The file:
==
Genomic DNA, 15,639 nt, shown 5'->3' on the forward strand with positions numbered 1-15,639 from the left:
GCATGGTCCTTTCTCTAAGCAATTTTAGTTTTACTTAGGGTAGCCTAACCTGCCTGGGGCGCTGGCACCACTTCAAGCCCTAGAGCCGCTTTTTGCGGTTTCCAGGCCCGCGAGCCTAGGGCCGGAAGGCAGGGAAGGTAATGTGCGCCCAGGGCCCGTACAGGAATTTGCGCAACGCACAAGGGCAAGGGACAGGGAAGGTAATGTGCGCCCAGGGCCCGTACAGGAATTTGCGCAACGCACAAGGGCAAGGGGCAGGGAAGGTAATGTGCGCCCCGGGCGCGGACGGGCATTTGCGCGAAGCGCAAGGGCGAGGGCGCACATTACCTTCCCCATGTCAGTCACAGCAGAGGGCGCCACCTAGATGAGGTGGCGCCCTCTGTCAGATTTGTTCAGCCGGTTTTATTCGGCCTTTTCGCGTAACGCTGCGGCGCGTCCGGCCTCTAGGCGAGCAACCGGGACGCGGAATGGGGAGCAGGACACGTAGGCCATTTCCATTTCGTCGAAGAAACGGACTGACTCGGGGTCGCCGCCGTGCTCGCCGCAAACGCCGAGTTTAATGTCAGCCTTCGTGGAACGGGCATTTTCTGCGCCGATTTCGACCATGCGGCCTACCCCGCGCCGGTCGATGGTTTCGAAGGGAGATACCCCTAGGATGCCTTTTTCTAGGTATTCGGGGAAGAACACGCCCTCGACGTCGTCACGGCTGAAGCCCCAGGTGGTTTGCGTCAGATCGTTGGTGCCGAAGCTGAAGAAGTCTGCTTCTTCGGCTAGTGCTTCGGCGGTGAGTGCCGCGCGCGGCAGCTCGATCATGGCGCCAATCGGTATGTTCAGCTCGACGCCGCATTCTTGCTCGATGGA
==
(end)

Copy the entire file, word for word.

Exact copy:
Genomic DNA, 15,639 nt, shown 5'->3' on the forward strand with positions numbered 1-15,639 from the left:
GCATGGTCCTTTCTCTAAGCAATTTTAGTTTTACTTAGGGTAGCCTAACCTGCCTGGGGCGCTGGCACCACTTCAAGCCCTAGAGCCGCTTTTTGCGGTTTCCAGGCCCGCGAGCCTAGGGCCGGAAGGCAGGGAAGGTAATGTGCGCCCAGGGCCCGTACAGGAATTTGCGCAACGCACAAGGGCAAGGGACAGGGAAGGTAATGTGCGCCCAGGGCCCGTACAGGAATTTGCGCAACGCACAAGGGCAAGGGGCAGGGAAGGTAATGTGCGCCCCGGGCGCGGACGGGCATTTGCGCGAAGCGCAAGGGCGAGGGCGCACATTACCTTCCCCATGTCAGTCACAGCAGAGGGCGCCACCTAGATGAGGTGGCGCCCTCTGTCAGATTTGTTCAGCCGGTTTTATTCGGCCTTTTCGCGTAACGCTGCGGCGCGTCCGGCCTCTAGGCGAGCAACCGGGACGCGGAATGGGGAGCAGGACACGTAGGCCATTTCCATTTCGTCGAAGAAACGGACTGACTCGGGGTCGCCGCCGTGCTCGCCGCAAACGCCGAGTTTAATGTCAGCCTTCGTGGAACGGGCATTTTCTGCGCCGATTTCGACCATGCGGCCTACCCCGCGCCGGTCGATGGTTTCGAAGGGAGATACCCCTAGGATGCCTTTTTCTAGGTATTCGGGGAAGAACACGCCCTCGACGTCGTCACGGCTGAAGCCCCAGGTGGTTTGCGTCAGATCGTTGGTGCCGAAGCTGAAGAAGTCTGCTTCTTCGGCTAGTGCTTCGGCGGTGAGTGCCGCGCGCGGCAGCTCGATCATGGCGCCAATCGGTATGTTCAGCTCGACGCCGCATTCTTGCTCGATGGA